[an error occurred while processing this directive]
BBC News
watch One-Minute World News
Last Updated: Saturday, 26 November 2005, 11:51 GMT
Fans pay tribute to legend Best
George Best tributes
Fans' tributes to George Best piled up at Old Trafford
Football fans are continuing to pay tribute to former Manchester United and Northern Ireland legend George Best who died on Friday aged 59.

A minute's silence is being held before the start of each of the weekend's Football League matches in his honour.

And books of condolence have been opened at Belfast City Hall and at United's Old Trafford ground.

Fans have been travelling to the ground to honour their hero, leaving messages flowers, scarves, and shirts.

Best, who had a liver transplant in 2002, died in hospital after suffering multiple organ failure, eight weeks after being admitted with flu-like symptoms.


London's Cromwell Hospital said his death ended "a long and very valiant fight".

He is to be buried in Belfast beside his mother, Ann, late next week.

Speaking on Friday, Best's sister, Barbara McNarry, thanked the "thousands upon thousands of people" who had sent cards and e-mails to the family, which had given them "great comfort".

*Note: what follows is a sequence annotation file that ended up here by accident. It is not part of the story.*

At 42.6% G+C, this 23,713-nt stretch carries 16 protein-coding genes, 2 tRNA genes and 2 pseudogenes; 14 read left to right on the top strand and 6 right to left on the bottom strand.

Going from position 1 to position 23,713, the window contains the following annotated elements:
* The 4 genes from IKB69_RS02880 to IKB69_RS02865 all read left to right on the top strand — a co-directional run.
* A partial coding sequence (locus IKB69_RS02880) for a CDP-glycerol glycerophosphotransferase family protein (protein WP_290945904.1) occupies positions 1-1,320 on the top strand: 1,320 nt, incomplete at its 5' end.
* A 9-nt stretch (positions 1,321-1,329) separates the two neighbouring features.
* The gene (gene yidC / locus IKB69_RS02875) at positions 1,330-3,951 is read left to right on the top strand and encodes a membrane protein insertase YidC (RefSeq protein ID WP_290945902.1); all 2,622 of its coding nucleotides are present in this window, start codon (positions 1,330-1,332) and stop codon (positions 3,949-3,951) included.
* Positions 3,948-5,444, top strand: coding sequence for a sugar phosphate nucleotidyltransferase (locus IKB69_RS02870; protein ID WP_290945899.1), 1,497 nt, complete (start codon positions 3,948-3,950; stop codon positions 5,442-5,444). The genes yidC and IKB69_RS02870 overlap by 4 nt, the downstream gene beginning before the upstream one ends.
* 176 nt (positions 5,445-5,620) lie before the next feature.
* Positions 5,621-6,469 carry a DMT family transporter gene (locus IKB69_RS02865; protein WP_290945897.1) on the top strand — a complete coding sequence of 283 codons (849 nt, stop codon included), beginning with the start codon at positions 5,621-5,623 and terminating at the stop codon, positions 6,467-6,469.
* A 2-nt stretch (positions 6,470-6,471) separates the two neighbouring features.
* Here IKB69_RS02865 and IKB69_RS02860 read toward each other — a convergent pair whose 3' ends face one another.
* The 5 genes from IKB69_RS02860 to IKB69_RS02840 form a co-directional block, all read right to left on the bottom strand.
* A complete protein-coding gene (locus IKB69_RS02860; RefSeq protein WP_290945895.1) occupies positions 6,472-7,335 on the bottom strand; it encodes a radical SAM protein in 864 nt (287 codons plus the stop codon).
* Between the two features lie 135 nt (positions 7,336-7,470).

Many flowers and messages were also left by fans outside Cromwell Hospital.

A message on one bunch of flowers read: "Dear George, thanks for giving me so much joy, you were my hero as a child and as an adult. You will never be forgotten."

He was the most wonderful player, he could do things that no-one else could do
Greg Dyke

Prime Minister Tony Blair joined tributes to the man he called "probably the most naturally gifted footballer of his generation, one of the greatest footballers the UK has ever produced".

"Anyone who has seen him as a football fan will never forget it," Mr Blair said from the Commonwealth Head of Governments meeting in Malta.

Republic of Ireland Prime Minister Bertie Ahern said: "George should be remembered as the very best at what he did. He was quite simply a football genius."

England captain David Beckham spoke of his pride at following in Best's footsteps to don the celebrated number seven shirt for Manchester United.

He said: "As a Manchester United fan I always saw George Best as a football legend and it was a proud moment for me when I wore the same number seven shirt as him.

"He is one of the greatest players to have ever graced the game and a great person as well."

Best had been in hospital since entering with flu-like symptoms on 1 October, later suffering a kidney infection.

His condition deteriorated sharply last Friday with the development of a lung infection that led to internal bleeding.

Best, a recovering alcoholic, was particularly susceptible to infection because of medicines he needed after his liver transplant.


RELATED INTERNET LINKS:
The BBC is not responsible for the content of external internet sites


PRODUCTS AND SERVICES

Americas Africa Europe Middle East South Asia Asia Pacific